Wednesday, September 1, 2021
Assaf Harpaz (Duke), Tax Policy and COVID-19: An Argument for Targeted Crisis Relief, 31 Cornell J.L. & Pub. Pol'y __ (2021):
The COVID-19 pandemic caused a sharp global economic decline. The U.S. government responded to the downturn with record fiscal legislation totaling over $5 trillion, which includes considerable tax relief. Most notably, the U.S. government distributed over $800 billion in three rounds of advanced refundable tax credits (known as recovery rebates, or stimulus checks) to most households. Tax relief has been unprecedented in scale but has often been the product of political circumstances rather than theorized conception. Tax relief thus remains largely undertheorized and politically motivated.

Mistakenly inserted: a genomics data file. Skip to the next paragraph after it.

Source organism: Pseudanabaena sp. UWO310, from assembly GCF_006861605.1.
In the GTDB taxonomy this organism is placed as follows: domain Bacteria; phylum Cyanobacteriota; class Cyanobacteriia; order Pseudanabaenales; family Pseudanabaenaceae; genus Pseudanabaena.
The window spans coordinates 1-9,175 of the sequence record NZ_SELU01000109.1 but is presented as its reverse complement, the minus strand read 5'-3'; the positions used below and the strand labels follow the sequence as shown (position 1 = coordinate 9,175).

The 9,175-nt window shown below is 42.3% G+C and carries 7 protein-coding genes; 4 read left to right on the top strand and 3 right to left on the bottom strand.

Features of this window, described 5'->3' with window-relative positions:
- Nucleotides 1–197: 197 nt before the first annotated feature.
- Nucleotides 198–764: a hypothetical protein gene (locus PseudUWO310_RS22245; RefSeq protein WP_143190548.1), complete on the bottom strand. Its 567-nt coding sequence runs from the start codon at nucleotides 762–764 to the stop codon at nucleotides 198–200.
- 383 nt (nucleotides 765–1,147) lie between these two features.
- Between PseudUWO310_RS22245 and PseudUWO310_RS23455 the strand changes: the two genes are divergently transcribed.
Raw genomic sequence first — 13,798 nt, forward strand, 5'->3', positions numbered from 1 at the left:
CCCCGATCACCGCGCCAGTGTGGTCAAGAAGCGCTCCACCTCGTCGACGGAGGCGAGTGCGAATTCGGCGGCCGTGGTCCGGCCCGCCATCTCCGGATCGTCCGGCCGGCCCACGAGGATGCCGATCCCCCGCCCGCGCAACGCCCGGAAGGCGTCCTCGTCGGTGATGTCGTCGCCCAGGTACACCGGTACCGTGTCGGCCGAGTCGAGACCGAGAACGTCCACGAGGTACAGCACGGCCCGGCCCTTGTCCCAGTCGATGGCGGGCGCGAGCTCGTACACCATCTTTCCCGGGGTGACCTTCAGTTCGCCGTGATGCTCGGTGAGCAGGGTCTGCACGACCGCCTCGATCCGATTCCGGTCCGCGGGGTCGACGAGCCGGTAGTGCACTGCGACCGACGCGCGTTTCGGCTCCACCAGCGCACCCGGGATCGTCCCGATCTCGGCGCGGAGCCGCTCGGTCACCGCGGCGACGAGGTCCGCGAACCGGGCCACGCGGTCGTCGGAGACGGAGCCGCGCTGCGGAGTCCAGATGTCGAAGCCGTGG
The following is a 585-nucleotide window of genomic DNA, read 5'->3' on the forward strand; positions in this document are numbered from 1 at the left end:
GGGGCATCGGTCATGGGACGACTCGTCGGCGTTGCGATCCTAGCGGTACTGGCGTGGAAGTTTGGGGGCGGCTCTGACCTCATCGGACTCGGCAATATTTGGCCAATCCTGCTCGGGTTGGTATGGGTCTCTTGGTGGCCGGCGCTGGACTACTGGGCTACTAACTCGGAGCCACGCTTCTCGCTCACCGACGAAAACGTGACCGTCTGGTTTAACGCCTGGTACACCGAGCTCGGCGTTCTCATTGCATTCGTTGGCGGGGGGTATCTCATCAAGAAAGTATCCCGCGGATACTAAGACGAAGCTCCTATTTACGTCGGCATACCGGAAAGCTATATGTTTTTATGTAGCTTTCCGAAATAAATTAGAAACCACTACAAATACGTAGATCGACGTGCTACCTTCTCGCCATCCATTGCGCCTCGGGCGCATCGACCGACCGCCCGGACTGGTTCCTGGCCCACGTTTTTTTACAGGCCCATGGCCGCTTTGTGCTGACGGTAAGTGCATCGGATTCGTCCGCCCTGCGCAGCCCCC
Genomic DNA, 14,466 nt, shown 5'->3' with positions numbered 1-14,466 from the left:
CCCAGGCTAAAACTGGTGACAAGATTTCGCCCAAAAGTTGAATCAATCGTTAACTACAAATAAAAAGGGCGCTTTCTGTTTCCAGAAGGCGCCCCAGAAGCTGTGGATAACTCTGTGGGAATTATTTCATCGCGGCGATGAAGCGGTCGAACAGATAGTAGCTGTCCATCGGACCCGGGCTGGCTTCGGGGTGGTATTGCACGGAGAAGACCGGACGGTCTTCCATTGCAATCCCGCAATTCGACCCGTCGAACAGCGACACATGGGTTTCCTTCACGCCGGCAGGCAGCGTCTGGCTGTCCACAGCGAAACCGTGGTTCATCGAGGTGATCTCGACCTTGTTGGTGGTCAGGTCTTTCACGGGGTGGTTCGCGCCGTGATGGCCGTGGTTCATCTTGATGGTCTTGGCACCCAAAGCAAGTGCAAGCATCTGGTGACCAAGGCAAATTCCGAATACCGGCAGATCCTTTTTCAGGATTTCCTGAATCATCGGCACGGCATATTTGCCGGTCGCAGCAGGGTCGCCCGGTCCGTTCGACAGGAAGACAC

This Article examines the U.S. tax policy response to the COVID-19 crisis, focusing on recovery rebates for individuals. It evaluates considerations for reforming tax relief and proposes several changes for future crises. First, the Article recommends targeting credits towards low-income households. This should be accomplished by decreasing phase out thresholds and increasing credit amounts. Second, the Article recommends targeting credits towards households which lost income or whose income did not substantially increase. This should be accomplished by implementing a recapture (repayment) requirement at the end of the tax year from households whose income increased beyond the phase out threshold, subject to a safe harbor. These proposals increase vertical equity and effectiveness, allow increased aid to those who suffered the most and enhance economic stimulus. Additionally, the Article explores arguments for universal benefits and recurring payments. It thereby examines the widely publicized debate on fiscal response to COVID-19 and suggests meaningful improvements to tax policy response for future crises.